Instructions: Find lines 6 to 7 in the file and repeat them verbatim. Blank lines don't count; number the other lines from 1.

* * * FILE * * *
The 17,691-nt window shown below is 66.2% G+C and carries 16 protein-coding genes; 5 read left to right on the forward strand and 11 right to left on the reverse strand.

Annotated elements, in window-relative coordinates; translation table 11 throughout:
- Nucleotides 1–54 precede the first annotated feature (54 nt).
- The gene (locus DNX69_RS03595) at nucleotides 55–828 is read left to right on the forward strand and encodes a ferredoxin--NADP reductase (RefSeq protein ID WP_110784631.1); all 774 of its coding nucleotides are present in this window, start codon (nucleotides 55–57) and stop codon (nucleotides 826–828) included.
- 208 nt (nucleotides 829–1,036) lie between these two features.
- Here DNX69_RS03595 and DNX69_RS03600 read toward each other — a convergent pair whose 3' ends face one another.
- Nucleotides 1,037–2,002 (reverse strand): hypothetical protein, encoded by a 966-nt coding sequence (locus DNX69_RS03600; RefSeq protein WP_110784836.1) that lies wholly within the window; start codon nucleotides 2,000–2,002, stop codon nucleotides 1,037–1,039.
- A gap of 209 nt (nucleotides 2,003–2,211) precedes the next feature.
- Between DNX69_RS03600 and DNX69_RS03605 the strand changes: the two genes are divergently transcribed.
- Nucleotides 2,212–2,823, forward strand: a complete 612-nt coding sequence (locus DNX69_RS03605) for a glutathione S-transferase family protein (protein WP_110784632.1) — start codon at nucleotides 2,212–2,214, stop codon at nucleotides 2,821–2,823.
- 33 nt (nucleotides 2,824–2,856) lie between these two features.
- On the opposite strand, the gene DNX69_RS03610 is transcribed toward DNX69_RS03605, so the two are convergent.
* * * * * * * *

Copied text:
- Here DNX69_RS03595 and DNX69_RS03600 read toward each other — a convergent pair whose 3' ends face one another.
- Nucleotides 1,037–2,002 (reverse strand): hypothetical protein, encoded by a 966-nt coding sequence (locus DNX69_RS03600; RefSeq protein WP_110784836.1) that lies wholly within the window; start codon nucleotides 2,000–2,002, stop codon nucleotides 1,037–1,039.